UCC guarantees equal rights in marriage and divorce, bans polygamy

| Updated: 07 February, 2024 5:19 pm IST

NEW DELHI: Uttarakhand’s draft Uniform Civil Code (UCC) has set forth a comprehensive framework proposing equal rights for men and women in various facets of familial and marital affairs. The draft, which is currently under consideration, aims to standardise personal laws across communities while introducing significant reforms in marriage, divorce, alimony, and ancestral property rights.

Outlined in the draft are provisions advocating for gender equality, including the abolition of polygamy and the establishment of a uniform marriageable age of 18 for women and 21 for men. Notably, the UCC extends its jurisdiction to all communities within Uttarakhand, with the exception of individuals belonging to the Scheduled Tribes residing in the state.

READ MORE: Uttarakhand Civil Code: Key highlights of live-in relationships and divorce grounds

Diverging from existing laws, the proposed code delineates prohibited relationships and defines various familial connections such as half-blood, uterine blood, full blood, adoption, surrogacy, assisted reproductive technology, and illegitimate child.

The regulation prohibits polygamy, indicating that neither men nor women should have a spouse alive at the time of marriage. It also emphasises the importance of mental competence for both parties. The draft also includes clauses to protect traditional practices, specifying that these customs must align with public policy and morality.

Furthermore, the draft legislation mandates the registration of marriages solemnised in Uttarakhand, with penalties imposed for non-compliance. Any marriage conducted in the state between March 26, 2010, and the enactment of the code, involving at least one party who was or is a resident of the state at the time, must be registered under the new legislation. The sole exception to this requirement is if the marriage has already been registered under the Uttarakhand Compulsory Registration of Marriage Act, 2010.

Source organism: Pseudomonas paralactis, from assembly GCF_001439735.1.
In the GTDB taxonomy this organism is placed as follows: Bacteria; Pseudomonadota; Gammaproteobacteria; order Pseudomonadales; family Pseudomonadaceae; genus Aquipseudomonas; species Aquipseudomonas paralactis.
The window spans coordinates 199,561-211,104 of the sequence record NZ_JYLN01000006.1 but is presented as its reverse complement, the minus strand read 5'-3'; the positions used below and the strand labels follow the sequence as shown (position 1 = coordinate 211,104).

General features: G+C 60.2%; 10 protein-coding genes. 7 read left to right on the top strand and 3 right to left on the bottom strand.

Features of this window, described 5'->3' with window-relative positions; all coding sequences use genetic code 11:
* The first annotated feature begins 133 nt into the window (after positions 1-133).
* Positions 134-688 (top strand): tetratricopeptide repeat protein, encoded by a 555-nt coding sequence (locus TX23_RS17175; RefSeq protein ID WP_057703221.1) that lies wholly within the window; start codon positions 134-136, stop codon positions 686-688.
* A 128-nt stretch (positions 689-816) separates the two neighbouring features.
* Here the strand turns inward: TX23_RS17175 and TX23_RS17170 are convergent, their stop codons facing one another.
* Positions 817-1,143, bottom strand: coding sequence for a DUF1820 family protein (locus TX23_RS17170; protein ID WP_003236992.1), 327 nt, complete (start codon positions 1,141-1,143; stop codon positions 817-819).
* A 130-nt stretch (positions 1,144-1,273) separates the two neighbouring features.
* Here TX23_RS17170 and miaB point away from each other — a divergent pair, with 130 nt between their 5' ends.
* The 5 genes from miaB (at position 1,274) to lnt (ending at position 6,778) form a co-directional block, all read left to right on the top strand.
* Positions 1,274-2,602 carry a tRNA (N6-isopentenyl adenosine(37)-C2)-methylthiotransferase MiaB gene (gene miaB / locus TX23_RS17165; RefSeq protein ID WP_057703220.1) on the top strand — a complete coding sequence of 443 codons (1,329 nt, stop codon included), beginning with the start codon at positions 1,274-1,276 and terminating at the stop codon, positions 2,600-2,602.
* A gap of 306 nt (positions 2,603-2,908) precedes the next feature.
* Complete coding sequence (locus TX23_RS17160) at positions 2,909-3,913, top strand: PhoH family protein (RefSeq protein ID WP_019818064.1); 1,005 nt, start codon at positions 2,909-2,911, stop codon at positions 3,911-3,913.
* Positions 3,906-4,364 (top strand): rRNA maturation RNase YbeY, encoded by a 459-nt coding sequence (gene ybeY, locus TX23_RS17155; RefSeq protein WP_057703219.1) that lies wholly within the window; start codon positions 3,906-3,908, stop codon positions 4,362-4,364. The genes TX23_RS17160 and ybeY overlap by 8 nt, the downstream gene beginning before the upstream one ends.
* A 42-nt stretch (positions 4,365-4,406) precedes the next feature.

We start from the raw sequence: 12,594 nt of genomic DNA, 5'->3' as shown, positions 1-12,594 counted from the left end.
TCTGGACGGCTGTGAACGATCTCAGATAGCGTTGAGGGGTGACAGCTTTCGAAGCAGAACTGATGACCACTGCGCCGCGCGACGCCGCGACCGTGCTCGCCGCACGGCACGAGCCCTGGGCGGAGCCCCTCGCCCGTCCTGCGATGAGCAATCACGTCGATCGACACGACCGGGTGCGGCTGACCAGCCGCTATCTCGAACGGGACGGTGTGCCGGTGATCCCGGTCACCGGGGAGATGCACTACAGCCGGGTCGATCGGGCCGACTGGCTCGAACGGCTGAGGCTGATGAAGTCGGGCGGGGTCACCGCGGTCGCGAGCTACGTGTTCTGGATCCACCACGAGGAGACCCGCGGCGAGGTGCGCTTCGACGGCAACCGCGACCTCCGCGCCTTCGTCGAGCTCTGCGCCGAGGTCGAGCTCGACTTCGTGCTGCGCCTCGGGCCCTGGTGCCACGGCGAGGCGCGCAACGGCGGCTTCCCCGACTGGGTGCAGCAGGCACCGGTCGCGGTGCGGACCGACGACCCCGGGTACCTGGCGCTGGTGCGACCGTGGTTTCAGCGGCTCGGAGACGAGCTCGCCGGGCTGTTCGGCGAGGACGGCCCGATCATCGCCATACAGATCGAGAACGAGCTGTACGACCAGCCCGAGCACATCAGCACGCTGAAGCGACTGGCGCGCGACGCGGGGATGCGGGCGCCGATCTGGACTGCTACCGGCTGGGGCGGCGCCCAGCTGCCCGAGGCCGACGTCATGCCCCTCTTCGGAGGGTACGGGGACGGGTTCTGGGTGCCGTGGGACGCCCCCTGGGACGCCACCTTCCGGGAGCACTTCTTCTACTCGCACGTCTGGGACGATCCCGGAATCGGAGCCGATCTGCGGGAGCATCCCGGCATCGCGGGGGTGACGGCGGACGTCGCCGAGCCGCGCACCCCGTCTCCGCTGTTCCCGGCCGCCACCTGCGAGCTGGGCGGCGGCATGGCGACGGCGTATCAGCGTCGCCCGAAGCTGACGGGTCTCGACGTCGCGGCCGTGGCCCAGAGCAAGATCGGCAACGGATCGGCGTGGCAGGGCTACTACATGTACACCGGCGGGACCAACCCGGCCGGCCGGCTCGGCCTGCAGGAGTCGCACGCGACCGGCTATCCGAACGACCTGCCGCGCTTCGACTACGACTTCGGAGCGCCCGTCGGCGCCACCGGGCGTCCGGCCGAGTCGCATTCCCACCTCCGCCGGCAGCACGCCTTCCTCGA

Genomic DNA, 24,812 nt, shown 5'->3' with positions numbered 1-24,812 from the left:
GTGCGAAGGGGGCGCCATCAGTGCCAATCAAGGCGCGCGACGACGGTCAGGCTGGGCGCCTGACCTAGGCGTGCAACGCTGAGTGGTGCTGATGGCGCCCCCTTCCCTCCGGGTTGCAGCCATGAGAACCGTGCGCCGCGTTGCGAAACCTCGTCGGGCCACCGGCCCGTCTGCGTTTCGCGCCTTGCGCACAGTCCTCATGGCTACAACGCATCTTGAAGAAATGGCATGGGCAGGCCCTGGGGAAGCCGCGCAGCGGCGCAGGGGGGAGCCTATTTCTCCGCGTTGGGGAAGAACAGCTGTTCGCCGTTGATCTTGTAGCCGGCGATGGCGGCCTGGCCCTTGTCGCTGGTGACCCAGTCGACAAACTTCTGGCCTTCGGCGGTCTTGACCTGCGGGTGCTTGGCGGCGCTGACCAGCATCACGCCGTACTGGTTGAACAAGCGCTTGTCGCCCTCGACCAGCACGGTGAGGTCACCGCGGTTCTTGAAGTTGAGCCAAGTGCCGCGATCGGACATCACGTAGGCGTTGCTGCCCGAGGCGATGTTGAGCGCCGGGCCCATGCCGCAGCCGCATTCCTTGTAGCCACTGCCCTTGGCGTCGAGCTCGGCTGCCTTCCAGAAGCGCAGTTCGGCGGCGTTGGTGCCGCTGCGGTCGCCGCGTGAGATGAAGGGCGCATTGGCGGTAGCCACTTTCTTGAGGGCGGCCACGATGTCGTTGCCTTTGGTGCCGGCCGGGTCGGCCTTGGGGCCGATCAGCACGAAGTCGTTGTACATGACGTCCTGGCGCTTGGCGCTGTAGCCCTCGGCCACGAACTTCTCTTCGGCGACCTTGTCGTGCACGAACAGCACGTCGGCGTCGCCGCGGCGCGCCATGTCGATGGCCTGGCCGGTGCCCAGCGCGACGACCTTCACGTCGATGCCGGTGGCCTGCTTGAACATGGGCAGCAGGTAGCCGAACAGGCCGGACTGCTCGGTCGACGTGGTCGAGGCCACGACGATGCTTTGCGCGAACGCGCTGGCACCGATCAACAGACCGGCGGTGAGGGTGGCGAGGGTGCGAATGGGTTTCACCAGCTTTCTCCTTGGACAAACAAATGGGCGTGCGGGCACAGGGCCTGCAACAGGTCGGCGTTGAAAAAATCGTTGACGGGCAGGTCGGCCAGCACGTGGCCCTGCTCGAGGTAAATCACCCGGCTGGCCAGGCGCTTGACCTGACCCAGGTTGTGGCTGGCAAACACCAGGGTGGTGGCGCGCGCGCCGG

All marriages need to be registered within the duration of 60 days. It provides for a three-month jail term and a fine of Rs 25,000 for wrong information during the registration and a Rs 10,000 fine for not registering the marriage.

In terms of marital dissolution, the draft UCC emphasises the requirement for court intervention, imposing penalties for violations. Marriages cannot be terminated without a court decree, and failing to adhere to this requirement may result in imprisonment for up to three years. Violating the specified conditions for marriage carries a penalty of up to six months’ imprisonment and a fine of Rs 50,000. Both spouses are entitled to alimony and maintenance, with provisions for appeals in higher courts.

The code also delineates criteria for residency and eligibility for benefits under government schemes.

Expressing enthusiasm for the proposed legislation, Chief Minister Pushkar Singh Dhami attributed its inception to the government’s commitment to fulfilling promises made during the 2022 Assembly elections. He emphasised the UCC’s alignment with Prime Minister Narendra Modi’s vision of a unified and prosperous India.

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